As the gavel came down on the fall art auction season, pieces by Impressionists like Monet, Modigliani and van Gogh fetched record prices—no surprise to many in this rarefied world. Rather, it was the sale of contemporary paintings by Andy Warhol, Cy Twombly and Francis Bacon that staggered the art market.
Not all that long ago, these artists’ works were affordable to the merely wealthy. A case in point is Bacon’s “Seated Figure,” a painting from 1960 that last sold for $2.5 million at Christie’s in 1996. Just 18 years later, the auction house sold it again, this time for an eye-opening $44.9 million.
Other record-smashing sale prices at Christie’s included Andy Warhol’s paintings of Elvis Presley and Marlon Brando, which brought in a combined $151.5 million; a canvas from Cy Twombly’s Blackboard series that sold for $69.6 million (it had been valued at $35 million to $55 million); and Lucian Freud’s “Julie and Martin,” a painting from 2001 that took in $17 million.
Over at Sotheby’s, the Impressionists and Post-Impressionist continued their record-breaking ways, but it was sculptor Giacometti’s 1950 bronze “Chariot” that was the talk of the salesroom, tallying a solid $101 million. The sale actually produced a bit of disappointment, The New York Times noted. Experts had predicted it would surpass the $104.4 million paid for the artist’s “Walking Man” bronze four years earlier. Still, were Giacometti alive today, there is no doubt he would be stupefied by the prices his works now fetch.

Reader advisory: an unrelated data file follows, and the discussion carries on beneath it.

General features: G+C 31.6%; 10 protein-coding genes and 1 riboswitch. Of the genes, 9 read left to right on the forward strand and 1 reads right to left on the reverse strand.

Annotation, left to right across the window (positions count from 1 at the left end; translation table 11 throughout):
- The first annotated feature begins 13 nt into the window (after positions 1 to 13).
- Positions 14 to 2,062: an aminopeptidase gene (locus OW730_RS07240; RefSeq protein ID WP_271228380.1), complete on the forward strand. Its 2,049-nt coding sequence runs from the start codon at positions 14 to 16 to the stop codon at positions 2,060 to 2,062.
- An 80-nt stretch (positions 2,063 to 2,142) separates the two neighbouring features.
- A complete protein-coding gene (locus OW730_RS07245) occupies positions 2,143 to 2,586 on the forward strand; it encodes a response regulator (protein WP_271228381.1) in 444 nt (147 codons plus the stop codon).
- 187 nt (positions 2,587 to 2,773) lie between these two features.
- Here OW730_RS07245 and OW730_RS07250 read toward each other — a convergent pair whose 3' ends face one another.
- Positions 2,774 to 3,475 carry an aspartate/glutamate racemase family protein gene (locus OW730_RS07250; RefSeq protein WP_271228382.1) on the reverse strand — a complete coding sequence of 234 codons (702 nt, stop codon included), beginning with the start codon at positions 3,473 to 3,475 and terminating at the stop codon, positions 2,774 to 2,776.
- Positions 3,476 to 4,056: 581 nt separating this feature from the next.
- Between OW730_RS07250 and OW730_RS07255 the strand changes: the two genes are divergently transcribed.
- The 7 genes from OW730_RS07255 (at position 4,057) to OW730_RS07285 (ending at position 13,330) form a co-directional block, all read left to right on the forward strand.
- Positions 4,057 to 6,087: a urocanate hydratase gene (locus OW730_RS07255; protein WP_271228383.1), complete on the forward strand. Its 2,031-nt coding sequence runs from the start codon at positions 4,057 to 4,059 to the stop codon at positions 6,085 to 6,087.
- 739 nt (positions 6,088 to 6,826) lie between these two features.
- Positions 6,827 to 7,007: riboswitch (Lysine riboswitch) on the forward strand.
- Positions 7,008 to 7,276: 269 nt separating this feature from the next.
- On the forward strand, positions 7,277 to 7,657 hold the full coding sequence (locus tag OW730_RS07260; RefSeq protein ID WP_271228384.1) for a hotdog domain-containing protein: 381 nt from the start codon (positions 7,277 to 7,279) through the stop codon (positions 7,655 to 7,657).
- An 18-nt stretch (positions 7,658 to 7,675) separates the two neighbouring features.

From an insurance standpoint, the breakneck speed of rising art values insists upon more frequent appraisals of the value of their holdings. At the same time, the narrowing gap between postwar and pre-war art prices requires more attention paid to diversifying these holdings from an investment standpoint—not that high-net-worth individuals acquire fine art for the same reasons they buy stocks, bonds or real estate. Many love the work and could care less about its fluctuating value.
The subject of the fine art market came up at a breakfast meeting I enjoyed in late-November with Le Conte Moore, managing director at DeWitt Stern, a Manhattan-based brokerage firm (now part of Risk Strategies Company) that serves a high-net-wealth clientele. “Count,” as he is known in the industry, pointed out the folly in thinking every important artist from the postwar period is on the verge of fetching record prices.
“Many experts call contemporary art a new asset class, but some artists are hot, some less so,” Count explained. “Artists like Warhol, Jeff Koons and Richard Prince are blazing hot. Other artists like Cindy Sherman are joining this class. If collectors have these artists’ works, they must check the value of their holdings at least annually.”
It’s not that the Old Masters and Impressionists aren’t still highly desired. “They’re just not the kind of art that many affluent people want to hang on their walls these days,” Count said. “Contemporary art is the new zeitgeist.”
Like Checking the Stock Market
The new asset class also is on a tear, as the recent prices demonstrate. What was worth seven figures a few years ago may now be valued at eight figures. The problem is that many collectors have their art appraised every three to five years, a period of time considered standard.